FPL | Recycling Energy in New Ways
 

Recycling Energy in New Ways

Reduction in solid waste volume

A companywide initiative helps us manage all regulated materials and the hazardous wastes associated with recycling. These programs foster

  • recycling
  • re-using
  • refurbishing and
  • reducing.

Managing regulated materials

Regulated materials include

  • aerosol cans
  • lead acid
  • lithium and nickel-cadmium batteries
  • fluorescent bulbs
  • mercury-containing devices
  • paints
  • solvents and
  • oils.

Example: Discarded aerosol cans previously were sent to appropriate landfills. Now any remaining content is removed and sent to landfills and the cans are recycled. This alone has diverted more than 18,000 aerosol cans from landfills every year.

A new "waste exchange" initiative promises to further reduce our need to place unneeded products in landfills by offering them to other FPL facilities that may require them.

Alternatives to storing and/or sending materials to landfills

We look for any viable alternative to storing materials or sending them to a landfill.

Example: Ash generated by fuel combustion was stored on-site in an ash basin before it was sent to a landfill. Now we remove this potentially valuable material from our ash basins and process the material for re-use.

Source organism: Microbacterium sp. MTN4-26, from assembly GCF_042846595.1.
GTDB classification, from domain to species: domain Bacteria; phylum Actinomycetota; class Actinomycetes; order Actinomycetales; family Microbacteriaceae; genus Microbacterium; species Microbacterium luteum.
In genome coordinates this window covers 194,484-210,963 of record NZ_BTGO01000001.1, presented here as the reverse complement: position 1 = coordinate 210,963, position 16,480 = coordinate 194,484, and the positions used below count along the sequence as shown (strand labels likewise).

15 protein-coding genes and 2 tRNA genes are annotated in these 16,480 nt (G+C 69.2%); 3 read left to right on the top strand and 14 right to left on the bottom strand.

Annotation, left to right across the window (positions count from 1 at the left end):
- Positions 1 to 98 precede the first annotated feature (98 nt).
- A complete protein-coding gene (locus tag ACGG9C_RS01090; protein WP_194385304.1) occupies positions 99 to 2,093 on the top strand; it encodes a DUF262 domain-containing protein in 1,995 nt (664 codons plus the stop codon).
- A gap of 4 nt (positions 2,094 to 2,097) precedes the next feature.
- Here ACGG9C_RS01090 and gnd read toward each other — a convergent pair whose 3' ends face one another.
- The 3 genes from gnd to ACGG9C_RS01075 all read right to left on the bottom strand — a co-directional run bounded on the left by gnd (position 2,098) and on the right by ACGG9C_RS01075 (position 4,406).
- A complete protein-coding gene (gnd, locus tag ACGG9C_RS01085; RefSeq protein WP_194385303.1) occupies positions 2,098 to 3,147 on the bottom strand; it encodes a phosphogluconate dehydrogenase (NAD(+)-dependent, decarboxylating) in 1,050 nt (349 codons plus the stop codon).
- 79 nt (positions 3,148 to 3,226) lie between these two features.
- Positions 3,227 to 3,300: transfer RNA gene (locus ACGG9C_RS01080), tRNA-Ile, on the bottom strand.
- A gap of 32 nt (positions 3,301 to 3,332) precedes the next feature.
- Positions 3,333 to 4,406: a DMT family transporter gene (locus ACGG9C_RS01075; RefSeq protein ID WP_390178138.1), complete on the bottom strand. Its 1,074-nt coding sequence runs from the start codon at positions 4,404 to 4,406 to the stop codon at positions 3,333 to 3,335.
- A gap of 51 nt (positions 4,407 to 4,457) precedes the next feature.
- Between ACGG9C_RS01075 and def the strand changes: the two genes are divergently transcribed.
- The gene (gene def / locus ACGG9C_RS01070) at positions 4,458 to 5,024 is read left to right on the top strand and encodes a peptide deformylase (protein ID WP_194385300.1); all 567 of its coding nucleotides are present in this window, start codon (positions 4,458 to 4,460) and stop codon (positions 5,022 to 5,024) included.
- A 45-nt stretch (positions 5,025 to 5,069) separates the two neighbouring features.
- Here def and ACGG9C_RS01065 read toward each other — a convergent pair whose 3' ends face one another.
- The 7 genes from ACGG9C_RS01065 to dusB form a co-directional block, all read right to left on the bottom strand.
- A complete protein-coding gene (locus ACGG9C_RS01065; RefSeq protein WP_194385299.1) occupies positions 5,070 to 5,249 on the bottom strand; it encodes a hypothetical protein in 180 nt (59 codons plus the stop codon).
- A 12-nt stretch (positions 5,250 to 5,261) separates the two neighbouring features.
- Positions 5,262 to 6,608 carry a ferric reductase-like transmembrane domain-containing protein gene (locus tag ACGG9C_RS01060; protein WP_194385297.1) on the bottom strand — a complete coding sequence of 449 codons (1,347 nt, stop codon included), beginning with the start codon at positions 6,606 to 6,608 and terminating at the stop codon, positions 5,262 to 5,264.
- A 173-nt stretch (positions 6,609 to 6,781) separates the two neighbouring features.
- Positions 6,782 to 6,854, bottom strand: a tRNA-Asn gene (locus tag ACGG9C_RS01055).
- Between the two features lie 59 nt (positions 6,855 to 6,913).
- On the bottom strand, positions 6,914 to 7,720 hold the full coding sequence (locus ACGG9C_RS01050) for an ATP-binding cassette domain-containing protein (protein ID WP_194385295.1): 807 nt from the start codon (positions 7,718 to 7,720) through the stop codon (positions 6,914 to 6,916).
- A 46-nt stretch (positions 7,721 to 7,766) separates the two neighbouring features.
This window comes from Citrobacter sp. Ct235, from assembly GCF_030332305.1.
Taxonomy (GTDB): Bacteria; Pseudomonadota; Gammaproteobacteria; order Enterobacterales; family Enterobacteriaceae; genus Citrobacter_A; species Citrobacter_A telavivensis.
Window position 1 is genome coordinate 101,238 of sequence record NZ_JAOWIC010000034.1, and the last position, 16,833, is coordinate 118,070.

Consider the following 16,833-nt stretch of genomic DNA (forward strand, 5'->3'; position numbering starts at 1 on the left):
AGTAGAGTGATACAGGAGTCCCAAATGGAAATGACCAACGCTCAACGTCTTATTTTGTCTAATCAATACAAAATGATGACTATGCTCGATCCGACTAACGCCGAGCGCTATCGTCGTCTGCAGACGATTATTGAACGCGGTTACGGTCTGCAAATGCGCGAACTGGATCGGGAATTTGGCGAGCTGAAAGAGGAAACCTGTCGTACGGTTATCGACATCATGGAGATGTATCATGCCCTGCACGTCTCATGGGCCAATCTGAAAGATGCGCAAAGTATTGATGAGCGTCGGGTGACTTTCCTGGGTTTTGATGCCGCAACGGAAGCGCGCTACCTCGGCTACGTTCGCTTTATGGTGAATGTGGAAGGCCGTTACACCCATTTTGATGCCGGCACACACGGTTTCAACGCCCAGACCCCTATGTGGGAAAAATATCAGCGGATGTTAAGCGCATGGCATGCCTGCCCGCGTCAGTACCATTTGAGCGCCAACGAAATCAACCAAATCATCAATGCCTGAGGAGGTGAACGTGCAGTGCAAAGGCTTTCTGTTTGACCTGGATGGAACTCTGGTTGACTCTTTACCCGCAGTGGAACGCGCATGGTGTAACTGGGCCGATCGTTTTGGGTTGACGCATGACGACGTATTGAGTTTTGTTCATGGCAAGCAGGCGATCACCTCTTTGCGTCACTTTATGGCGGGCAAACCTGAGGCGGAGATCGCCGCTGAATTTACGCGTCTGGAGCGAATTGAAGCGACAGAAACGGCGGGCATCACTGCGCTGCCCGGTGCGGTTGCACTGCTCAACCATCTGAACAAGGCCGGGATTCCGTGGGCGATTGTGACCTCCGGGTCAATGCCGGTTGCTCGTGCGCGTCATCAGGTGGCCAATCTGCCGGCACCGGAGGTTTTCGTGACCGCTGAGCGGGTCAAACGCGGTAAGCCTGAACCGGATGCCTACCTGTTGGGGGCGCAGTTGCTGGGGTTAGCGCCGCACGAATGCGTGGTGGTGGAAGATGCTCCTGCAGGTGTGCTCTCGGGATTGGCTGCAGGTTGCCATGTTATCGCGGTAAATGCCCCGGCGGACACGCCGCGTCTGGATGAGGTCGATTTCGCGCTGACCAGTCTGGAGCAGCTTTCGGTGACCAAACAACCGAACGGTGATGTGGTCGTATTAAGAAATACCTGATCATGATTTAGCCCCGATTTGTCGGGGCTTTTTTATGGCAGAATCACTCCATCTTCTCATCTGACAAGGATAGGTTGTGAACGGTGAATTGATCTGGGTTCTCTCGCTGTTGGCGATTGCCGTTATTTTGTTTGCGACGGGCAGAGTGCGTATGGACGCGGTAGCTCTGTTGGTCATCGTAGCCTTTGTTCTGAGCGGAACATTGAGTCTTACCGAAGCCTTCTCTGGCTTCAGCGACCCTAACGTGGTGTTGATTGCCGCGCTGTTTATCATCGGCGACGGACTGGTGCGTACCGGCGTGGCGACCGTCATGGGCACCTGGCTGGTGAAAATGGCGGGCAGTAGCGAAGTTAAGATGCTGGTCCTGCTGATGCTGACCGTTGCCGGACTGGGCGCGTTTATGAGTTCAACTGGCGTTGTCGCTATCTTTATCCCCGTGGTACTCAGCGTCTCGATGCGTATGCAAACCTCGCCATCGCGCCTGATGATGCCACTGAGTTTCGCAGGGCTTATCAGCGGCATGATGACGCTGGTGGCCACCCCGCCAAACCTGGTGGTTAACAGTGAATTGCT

Use the table below to determine what is done with ash.

If the ash...

Then it...

contains vanadium, a material used in the production of steel

is sold to steel companies for re-use.

is unsuitable for vanadium recovery

may be used as aggregate for brick and concrete production, as well as in asphalt.

Cleaning up

A voluntary clean-up of non-hazardous industrial waste streams initiated in 1986 has removed 239,000 tons of industrial waste from 13 facilities. This clean-up helped us identify many innovative, efficient recycling techniques, such as recycling the wastes into concrete products. Materials that could not be recycled were placed in appropriate landfills.

Environmental impact

As a result of relationships that existed between FPL and other corporations more than 70 years ago, we are partially responsible for potential environmental impacts at 6 sites throughout Florida. We began evaluating and addressing environmental impacts at these sites in 1996 and have since removed more than

  • 56,000 tons of coal-tar-impacted soils and debris
  • 6,000 gallons of free product and
  • 20,000 gallons of impacted groundwater from 3 sites.

In doing so, we developed a close working relationship with the Florida Department of Environmental Protection, which we have maintained during all phases of these projects. The remaining 3 sites are being evaluated.